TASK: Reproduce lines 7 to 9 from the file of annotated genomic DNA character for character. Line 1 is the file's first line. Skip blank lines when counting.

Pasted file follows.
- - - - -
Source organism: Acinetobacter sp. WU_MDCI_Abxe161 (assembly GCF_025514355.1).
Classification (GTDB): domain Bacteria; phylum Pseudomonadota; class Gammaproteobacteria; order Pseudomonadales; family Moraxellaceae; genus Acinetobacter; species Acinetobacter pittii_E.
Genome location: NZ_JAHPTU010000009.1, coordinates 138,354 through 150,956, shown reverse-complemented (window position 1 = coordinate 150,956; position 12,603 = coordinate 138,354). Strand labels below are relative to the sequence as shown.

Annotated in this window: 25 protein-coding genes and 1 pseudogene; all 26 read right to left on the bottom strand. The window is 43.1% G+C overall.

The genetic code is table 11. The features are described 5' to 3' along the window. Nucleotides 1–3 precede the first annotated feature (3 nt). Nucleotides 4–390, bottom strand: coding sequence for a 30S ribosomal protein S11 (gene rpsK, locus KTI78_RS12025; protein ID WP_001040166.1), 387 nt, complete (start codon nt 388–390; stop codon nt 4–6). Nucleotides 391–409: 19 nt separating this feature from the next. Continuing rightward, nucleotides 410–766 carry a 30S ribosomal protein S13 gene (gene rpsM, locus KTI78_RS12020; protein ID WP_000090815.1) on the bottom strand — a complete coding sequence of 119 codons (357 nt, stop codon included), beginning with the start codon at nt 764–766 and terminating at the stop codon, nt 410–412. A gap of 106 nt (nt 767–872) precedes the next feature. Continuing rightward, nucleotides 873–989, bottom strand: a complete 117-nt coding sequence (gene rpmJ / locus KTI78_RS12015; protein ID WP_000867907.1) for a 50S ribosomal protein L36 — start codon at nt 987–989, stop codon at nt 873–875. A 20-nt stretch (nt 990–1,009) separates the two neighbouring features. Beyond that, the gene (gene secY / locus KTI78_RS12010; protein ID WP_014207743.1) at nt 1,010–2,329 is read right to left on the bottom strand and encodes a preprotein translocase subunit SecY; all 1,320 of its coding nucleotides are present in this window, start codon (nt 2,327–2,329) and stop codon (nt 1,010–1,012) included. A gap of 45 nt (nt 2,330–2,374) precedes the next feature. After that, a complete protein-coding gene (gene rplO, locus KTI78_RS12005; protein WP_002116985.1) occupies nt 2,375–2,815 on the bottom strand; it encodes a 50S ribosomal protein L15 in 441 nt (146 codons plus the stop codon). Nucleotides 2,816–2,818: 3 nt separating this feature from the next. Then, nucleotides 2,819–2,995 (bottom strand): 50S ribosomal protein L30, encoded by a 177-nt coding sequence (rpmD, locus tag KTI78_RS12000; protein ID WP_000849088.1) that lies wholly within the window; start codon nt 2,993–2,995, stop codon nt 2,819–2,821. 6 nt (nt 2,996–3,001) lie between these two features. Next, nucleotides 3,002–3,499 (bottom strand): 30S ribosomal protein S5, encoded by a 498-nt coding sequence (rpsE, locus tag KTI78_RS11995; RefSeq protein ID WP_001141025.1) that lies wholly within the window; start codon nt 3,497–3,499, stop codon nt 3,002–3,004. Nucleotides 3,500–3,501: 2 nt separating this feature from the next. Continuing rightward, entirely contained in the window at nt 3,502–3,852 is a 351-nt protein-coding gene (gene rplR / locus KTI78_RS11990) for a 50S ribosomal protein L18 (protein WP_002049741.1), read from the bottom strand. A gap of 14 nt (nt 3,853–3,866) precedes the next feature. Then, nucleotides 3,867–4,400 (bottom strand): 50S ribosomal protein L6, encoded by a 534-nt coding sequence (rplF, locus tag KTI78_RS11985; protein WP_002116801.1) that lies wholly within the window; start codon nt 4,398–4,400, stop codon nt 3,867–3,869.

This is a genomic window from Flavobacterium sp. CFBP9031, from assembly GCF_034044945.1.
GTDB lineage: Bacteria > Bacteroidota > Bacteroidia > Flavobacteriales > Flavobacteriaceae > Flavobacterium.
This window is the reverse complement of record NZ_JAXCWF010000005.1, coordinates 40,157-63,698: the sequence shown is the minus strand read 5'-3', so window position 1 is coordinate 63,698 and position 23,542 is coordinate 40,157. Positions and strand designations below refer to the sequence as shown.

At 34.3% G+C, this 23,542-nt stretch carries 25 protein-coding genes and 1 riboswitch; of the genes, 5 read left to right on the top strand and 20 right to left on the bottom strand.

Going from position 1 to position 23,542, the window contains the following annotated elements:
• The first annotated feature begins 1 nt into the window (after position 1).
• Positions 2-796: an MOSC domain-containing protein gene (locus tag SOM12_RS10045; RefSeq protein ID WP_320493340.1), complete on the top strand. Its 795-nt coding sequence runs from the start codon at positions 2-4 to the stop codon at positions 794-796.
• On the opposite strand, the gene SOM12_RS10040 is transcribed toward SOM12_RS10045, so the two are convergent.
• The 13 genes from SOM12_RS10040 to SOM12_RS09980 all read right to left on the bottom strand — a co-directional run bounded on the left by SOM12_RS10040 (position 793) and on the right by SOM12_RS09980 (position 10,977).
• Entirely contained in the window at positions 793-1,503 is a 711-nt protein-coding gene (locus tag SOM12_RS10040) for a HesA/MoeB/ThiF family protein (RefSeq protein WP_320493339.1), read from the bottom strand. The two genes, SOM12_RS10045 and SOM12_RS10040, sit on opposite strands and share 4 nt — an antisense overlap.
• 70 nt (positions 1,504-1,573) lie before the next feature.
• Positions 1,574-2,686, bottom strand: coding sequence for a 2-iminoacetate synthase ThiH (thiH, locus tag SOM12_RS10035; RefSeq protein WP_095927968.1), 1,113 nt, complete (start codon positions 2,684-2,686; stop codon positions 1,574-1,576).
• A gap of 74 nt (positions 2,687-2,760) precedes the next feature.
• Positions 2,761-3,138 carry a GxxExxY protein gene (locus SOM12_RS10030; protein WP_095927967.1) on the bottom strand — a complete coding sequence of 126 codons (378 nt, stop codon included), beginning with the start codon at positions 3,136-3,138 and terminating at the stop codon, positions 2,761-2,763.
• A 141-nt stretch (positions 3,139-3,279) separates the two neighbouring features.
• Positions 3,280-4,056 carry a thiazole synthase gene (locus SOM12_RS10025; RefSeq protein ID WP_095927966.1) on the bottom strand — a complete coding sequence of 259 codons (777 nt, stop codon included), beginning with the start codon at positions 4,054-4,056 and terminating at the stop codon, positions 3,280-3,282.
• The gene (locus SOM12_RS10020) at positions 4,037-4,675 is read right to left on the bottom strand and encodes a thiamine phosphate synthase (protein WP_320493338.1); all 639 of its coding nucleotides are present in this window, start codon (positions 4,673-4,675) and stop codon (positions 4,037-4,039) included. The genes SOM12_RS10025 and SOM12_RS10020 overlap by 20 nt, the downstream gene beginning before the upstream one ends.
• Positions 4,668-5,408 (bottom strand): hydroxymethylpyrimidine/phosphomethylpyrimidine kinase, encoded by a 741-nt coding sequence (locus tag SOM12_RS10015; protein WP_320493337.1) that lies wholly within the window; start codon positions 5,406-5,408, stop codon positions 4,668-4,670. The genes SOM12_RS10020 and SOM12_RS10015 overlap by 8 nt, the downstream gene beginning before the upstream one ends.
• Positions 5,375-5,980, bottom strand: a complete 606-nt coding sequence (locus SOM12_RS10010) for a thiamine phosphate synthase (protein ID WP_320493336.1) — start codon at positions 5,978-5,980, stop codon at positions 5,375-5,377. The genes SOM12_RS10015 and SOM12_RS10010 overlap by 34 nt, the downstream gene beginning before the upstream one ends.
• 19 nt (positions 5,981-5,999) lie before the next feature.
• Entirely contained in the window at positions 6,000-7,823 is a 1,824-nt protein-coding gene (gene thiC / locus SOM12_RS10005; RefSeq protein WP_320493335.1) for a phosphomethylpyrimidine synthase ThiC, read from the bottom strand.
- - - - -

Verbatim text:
GTDB lineage: Bacteria > Bacteroidota > Bacteroidia > Flavobacteriales > Flavobacteriaceae > Flavobacterium.
This window is the reverse complement of record NZ_JAXCWF010000005.1, coordinates 40,157-63,698: the sequence shown is the minus strand read 5'-3', so window position 1 is coordinate 63,698 and position 23,542 is coordinate 40,157. Positions and strand designations below refer to the sequence as shown.

At 34.3% G+C, this 23,542-nt stretch carries 25 protein-coding genes and 1 riboswitch; of the genes, 5 read left to right on the top strand and 20 right to left on the bottom strand.